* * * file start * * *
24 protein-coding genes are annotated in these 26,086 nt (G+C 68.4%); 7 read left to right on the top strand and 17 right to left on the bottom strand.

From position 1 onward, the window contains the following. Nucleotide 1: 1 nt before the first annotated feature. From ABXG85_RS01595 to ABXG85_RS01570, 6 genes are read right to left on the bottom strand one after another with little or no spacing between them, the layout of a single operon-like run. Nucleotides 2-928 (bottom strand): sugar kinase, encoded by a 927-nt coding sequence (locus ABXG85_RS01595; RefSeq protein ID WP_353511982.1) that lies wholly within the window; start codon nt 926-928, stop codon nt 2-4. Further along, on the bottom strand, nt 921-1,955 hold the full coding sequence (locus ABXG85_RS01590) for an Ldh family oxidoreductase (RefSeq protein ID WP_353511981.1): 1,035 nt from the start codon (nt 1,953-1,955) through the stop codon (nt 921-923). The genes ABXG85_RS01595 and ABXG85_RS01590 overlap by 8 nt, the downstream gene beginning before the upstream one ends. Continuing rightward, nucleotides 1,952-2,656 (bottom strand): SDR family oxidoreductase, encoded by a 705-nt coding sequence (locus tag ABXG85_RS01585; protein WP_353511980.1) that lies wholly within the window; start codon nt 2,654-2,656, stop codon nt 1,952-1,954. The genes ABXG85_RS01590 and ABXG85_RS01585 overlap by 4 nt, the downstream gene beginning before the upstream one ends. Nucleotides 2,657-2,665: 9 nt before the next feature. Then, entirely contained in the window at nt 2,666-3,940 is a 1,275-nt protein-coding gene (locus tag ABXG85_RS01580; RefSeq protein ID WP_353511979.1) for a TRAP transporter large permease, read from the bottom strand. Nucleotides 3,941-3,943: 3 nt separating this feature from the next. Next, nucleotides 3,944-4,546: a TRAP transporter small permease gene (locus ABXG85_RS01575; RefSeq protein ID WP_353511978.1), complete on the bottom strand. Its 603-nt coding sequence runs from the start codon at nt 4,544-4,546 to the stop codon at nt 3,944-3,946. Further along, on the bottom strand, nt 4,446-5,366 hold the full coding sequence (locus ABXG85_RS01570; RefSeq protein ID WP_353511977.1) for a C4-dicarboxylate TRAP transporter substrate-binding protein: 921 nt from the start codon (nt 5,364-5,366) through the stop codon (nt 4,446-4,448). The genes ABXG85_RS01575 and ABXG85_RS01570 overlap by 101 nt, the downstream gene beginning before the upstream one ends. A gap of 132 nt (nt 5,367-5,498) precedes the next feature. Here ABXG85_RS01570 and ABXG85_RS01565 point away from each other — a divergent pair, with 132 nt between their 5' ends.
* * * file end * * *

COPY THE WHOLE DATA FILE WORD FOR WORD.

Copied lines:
24 protein-coding genes are annotated in these 26,086 nt (G+C 68.4%); 7 read left to right on the top strand and 17 right to left on the bottom strand.

From position 1 onward, the window contains the following. Nucleotide 1: 1 nt before the first annotated feature. From ABXG85_RS01595 to ABXG85_RS01570, 6 genes are read right to left on the bottom strand one after another with little or no spacing between them, the layout of a single operon-like run. Nucleotides 2-928 (bottom strand): sugar kinase, encoded by a 927-nt coding sequence (locus ABXG85_RS01595; RefSeq protein ID WP_353511982.1) that lies wholly within the window; start codon nt 926-928, stop codon nt 2-4. Further along, on the bottom strand, nt 921-1,955 hold the full coding sequence (locus ABXG85_RS01590) for an Ldh family oxidoreductase (RefSeq protein ID WP_353511981.1): 1,035 nt from the start codon (nt 1,953-1,955) through the stop codon (nt 921-923). The genes ABXG85_RS01595 and ABXG85_RS01590 overlap by 8 nt, the downstream gene beginning before the upstream one ends. Continuing rightward, nucleotides 1,952-2,656 (bottom strand): SDR family oxidoreductase, encoded by a 705-nt coding sequence (locus tag ABXG85_RS01585; protein WP_353511980.1) that lies wholly within the window; start codon nt 2,654-2,656, stop codon nt 1,952-1,954. The genes ABXG85_RS01590 and ABXG85_RS01585 overlap by 4 nt, the downstream gene beginning before the upstream one ends. Nucleotides 2,657-2,665: 9 nt before the next feature. Then, entirely contained in the window at nt 2,666-3,940 is a 1,275-nt protein-coding gene (locus tag ABXG85_RS01580; RefSeq protein ID WP_353511979.1) for a TRAP transporter large permease, read from the bottom strand. Nucleotides 3,941-3,943: 3 nt separating this feature from the next. Next, nucleotides 3,944-4,546: a TRAP transporter small permease gene (locus ABXG85_RS01575; RefSeq protein ID WP_353511978.1), complete on the bottom strand. Its 603-nt coding sequence runs from the start codon at nt 4,544-4,546 to the stop codon at nt 3,944-3,946. Further along, on the bottom strand, nt 4,446-5,366 hold the full coding sequence (locus ABXG85_RS01570; RefSeq protein ID WP_353511977.1) for a C4-dicarboxylate TRAP transporter substrate-binding protein: 921 nt from the start codon (nt 5,364-5,366) through the stop codon (nt 4,446-4,448). The genes ABXG85_RS01575 and ABXG85_RS01570 overlap by 101 nt, the downstream gene beginning before the upstream one ends. A gap of 132 nt (nt 5,367-5,498) precedes the next feature. Here ABXG85_RS01570 and ABXG85_RS01565 point away from each other — a divergent pair, with 132 nt between their 5' ends.